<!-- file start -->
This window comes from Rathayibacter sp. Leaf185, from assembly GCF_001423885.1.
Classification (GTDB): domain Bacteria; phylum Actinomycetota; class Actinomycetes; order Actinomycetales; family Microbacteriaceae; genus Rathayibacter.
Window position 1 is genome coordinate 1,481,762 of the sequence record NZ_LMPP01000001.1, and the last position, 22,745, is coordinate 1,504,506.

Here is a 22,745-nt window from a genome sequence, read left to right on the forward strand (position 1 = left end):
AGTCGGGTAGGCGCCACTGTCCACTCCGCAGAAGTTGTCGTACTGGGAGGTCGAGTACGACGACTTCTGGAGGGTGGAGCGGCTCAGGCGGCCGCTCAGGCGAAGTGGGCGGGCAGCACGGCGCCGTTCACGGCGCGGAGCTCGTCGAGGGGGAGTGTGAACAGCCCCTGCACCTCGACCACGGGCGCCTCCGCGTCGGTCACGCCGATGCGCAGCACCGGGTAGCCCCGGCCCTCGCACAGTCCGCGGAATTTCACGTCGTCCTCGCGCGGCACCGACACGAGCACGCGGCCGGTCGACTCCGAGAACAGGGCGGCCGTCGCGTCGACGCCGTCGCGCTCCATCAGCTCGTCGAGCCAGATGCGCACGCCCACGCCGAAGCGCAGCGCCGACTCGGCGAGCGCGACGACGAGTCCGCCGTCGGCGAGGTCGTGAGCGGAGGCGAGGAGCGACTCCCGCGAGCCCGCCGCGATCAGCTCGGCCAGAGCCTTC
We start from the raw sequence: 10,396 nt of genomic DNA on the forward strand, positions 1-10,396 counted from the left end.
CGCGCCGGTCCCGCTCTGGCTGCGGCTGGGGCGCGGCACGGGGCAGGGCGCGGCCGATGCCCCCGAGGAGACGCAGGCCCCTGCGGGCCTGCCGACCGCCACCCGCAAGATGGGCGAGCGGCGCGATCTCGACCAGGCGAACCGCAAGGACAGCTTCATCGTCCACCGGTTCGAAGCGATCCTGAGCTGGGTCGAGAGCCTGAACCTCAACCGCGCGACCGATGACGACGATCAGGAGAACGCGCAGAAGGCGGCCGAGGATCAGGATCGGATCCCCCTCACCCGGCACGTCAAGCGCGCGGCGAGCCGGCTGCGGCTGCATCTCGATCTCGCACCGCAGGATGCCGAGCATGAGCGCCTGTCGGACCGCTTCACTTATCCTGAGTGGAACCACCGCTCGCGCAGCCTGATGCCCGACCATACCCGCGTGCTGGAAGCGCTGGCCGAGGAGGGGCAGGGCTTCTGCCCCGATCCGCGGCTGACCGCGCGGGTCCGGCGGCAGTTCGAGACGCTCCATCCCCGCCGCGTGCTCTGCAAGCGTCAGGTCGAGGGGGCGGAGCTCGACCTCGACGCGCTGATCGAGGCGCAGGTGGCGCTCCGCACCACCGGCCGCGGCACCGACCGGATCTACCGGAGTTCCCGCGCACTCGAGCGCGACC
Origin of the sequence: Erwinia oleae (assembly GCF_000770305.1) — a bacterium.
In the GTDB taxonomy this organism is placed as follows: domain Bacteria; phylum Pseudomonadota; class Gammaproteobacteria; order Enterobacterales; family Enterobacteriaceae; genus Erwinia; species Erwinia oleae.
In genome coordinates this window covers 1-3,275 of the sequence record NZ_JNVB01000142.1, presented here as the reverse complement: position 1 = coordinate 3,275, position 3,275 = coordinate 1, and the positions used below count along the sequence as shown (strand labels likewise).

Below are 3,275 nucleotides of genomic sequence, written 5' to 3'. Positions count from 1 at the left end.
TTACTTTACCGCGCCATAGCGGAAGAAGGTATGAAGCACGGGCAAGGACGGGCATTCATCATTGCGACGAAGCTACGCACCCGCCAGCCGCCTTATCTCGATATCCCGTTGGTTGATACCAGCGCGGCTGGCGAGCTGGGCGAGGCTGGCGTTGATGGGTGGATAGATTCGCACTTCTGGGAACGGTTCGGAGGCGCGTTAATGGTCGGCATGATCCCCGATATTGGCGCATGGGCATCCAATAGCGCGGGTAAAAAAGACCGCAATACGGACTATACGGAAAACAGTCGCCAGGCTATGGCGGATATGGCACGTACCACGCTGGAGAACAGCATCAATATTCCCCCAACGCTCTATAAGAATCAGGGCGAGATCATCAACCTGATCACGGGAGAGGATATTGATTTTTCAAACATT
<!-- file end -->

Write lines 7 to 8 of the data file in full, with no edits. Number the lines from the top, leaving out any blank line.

CGCGCCGGTCCCGCTCTGGCTGCGGCTGGGGCGCGGCACGGGGCAGGGCGCGGCCGATGCCCCCGAGGAGACGCAGGCCCCTGCGGGCCTGCCGACCGCCACCCGCAAGATGGGCGAGCGGCGCGATCTCGACCAGGCGAACCGCAAGGACAGCTTCATCGTCCACCGGTTCGAAGCGATCCTGAGCTGGGTCGAGAGCCTGAACCTCAACCGCGCGACCGATGACGACGATCAGGAGAACGCGCAGAAGGCGGCCGAGGATCAGGATCGGATCCCCCTCACCCGGCACGTCAAGCGCGCGGCGAGCCGGCTGCGGCTGCATCTCGATCTCGCACCGCAGGATGCCGAGCATGAGCGCCTGTCGGACCGCTTCACTTATCCTGAGTGGAACCACCGCTCGCGCAGCCTGATGCCCGACCATACCCGCGTGCTGGAAGCGCTGGCCGAGGAGGGGCAGGGCTTCTGCCCCGATCCGCGGCTGACCGCGCGGGTCCGGCGGCAGTTCGAGACGCTCCATCCCCGCCGCGTGCTCTGCAAGCGTCAGGTCGAGGGGGCGGAGCTCGACCTCGACGCGCTGATCGAGGCGCAGGTGGCGCTCCGCACCACCGGCCGCGGCACCGACCGGATCTACCGGAGTTCCCGCGCACTCGAGCGCGACC
Origin of the sequence: Erwinia oleae (assembly GCF_000770305.1) — a bacterium.